March 26, 2019
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Tribal members live on through refurbished museum mannequins

PLEASANT POINT, Maine — A female figure kneels over baskets, long straw in her hands. Her blue striped dress and straw hat are representative of what and when she depicts: Passamaquoddy life in the 1800s.

The mannequin, recently refurbished, is one of 12 created in the 1960s and modeled after real people. They depict different aspects of life for the Passamaquoddy tribe, including basket-weaving, hunting and selling their wares. They span centuries, from the 1400s to the 1900s, and have intricate detailing.

Now on display at the tribal museum’s new location at 59 Passamaquoddy Road, upstairs from the Sipayik Youth Center, the mannequins took a while to repair. Previously housed in the museum’s former location on Route 190, Brenda Moore-Mitchell, a volunteer who served as the mannequin project director, said refurbishing began very slowly in 2005 or 2006.

“They came from the old museum, which was literally falling down around them,” Moore-Mitchell said. “I knew that they would need some work … but I didn’t know to what extent.”

Moore-Mitchell remembers the state of decay into which they had fallen. Many were missing hands or even whole limbs.

“They would crack just by moving them,” she said. “Some of them couldn’t even stand up.”

However, with a lack of funding, it was several years before the repairs could begin in earnest. In 2011, Moore-Mitchell and other volunteers began fundraising, earning about $1,500 toward the cost of refurbishing the mannequins. In 2012, they also received a $3,000 grant from the New England Foundation for the Arts. The Passamaquoddy made an in-kind match through artist volunteer work. About a year later, the volunteers received a $15,000 grant from the Maine Community Foundation. Volunteers continued to provide a match through their work.

“We didn’t know how to fix a mannequin in the first place,” Moore-Mitchell said.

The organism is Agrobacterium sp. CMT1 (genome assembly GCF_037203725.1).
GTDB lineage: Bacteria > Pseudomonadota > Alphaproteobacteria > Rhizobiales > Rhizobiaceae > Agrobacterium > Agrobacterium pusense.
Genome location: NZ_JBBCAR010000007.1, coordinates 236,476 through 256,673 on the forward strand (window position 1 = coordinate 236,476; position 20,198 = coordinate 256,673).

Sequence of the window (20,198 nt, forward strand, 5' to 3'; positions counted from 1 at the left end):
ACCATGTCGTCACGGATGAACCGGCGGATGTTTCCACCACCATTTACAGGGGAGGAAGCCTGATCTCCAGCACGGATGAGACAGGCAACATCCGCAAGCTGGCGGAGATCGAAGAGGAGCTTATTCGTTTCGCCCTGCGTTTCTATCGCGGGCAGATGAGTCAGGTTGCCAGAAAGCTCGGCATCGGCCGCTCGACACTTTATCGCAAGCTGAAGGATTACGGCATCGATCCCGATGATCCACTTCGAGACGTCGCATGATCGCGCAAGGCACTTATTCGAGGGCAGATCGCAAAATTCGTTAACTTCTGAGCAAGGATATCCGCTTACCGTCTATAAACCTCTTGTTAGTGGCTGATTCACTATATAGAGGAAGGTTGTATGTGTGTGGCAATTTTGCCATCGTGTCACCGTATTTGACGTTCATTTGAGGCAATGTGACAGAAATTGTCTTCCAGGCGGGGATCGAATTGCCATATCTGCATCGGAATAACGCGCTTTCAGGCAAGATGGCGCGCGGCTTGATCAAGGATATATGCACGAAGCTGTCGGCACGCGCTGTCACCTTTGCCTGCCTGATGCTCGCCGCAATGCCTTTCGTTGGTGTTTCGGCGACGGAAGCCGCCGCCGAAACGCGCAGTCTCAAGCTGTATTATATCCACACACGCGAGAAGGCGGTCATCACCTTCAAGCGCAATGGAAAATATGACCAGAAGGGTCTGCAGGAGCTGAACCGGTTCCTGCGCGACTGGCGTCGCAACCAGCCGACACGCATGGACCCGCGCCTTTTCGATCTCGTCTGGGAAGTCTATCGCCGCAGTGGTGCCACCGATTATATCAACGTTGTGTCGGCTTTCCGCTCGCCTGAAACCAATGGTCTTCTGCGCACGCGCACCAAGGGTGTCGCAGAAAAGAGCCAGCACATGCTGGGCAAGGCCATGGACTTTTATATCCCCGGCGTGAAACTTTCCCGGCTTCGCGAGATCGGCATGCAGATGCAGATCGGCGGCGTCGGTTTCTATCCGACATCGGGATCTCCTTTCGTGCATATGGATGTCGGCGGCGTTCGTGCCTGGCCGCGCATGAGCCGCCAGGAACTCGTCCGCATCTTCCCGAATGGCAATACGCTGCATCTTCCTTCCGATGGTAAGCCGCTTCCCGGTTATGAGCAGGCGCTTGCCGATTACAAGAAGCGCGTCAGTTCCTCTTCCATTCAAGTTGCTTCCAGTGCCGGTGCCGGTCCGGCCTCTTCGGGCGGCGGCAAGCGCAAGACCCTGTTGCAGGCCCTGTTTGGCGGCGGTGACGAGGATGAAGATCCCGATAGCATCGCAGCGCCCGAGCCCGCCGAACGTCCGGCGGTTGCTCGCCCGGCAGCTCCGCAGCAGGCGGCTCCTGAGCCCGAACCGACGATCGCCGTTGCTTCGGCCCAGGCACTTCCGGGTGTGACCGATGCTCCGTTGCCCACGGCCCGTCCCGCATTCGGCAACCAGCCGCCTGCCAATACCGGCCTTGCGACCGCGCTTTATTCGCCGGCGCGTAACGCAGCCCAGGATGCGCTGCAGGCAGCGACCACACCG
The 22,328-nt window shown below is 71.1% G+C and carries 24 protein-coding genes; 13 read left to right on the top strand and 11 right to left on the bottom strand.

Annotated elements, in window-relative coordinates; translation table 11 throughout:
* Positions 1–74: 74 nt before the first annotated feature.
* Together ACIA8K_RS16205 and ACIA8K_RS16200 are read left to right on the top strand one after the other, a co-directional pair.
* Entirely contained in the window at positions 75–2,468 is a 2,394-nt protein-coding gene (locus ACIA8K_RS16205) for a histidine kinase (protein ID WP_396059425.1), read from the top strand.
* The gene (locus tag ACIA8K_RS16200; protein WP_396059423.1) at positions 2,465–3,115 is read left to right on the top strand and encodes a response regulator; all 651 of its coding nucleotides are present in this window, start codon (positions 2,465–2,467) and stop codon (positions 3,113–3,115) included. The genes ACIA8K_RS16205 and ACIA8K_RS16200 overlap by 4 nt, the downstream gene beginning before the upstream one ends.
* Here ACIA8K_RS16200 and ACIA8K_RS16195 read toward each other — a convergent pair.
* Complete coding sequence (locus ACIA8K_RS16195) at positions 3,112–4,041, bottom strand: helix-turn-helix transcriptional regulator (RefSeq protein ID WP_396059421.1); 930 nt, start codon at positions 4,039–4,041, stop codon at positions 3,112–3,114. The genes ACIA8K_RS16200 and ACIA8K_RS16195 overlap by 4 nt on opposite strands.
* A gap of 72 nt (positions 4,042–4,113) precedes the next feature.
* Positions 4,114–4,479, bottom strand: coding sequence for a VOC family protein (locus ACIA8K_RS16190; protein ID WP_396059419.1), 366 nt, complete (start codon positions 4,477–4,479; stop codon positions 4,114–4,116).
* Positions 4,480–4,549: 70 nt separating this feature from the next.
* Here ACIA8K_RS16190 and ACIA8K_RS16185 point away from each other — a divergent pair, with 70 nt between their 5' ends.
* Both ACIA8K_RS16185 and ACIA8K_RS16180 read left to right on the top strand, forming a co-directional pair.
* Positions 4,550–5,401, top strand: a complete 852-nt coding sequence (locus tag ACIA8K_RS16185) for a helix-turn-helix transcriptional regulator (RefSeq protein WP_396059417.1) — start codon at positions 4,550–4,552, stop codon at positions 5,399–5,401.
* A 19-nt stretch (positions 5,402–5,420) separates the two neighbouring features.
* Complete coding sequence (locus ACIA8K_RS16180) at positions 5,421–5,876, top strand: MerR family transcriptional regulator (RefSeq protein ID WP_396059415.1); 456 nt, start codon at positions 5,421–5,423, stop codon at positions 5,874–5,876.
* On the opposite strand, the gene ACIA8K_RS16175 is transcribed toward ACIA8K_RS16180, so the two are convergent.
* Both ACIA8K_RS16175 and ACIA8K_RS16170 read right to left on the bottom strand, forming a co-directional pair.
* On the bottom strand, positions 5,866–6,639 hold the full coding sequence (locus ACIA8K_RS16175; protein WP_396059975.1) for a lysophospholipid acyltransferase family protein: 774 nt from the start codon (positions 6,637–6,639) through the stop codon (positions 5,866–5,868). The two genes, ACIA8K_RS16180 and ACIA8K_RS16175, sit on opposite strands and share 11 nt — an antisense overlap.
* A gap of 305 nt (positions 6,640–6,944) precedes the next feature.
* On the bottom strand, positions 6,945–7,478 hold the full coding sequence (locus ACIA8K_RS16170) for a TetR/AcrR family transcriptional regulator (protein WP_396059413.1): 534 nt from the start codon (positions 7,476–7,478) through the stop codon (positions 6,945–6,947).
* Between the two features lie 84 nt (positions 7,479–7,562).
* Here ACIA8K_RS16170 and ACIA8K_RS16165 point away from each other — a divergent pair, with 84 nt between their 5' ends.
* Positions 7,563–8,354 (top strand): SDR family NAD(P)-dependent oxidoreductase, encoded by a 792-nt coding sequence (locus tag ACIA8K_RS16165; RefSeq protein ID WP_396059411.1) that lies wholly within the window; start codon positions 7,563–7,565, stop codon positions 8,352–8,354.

Fortunately, William Schaefer, an artist specializing in sculpture and restoration, knew how to work with the plaster bodies to make them whole again. The East Machias resident volunteered his time to work on the mannequins and, in the process, trained Passamaquoddy students Randi Smith and Terran Moore, Moore-Mitchell’s son.

“My son redid a lot of the work on the arms and hands,” Moore-Mitchell said.

Repairing the plaster involved “hours and hours of work” over several months, Schaefer and Moore-Mitchell said.

After the plaster work was done, the tribe hired artists to design period clothing to depict life from around 1400 through modern times.

Moore-Mitchell said she had been concerned about the painting process.

“I didn’t want them to all look alike,” she said, adding some of the models had darker skin than others.

“[Smith] did an awesome job. I can’t believe how well they turned out,” she said.

The mannequins were modeled after actual tribe members, including Roberta Richter, who said she’s happy the tribe was able to restore them and make them look so good in the process.

“I think they look original and very close to the way all the people looked,” Richter said.

Now on display, the mannequins have been placed in settings that depict the lifestyles in Passamaquoddy history. The Waponahki Museum, open April to October, also has on display Maine Native tools, baskets, beaded artifacts, historic photos, and arts and crafts.

For more information on the tribal museum, call 853-2600 ext. 227.

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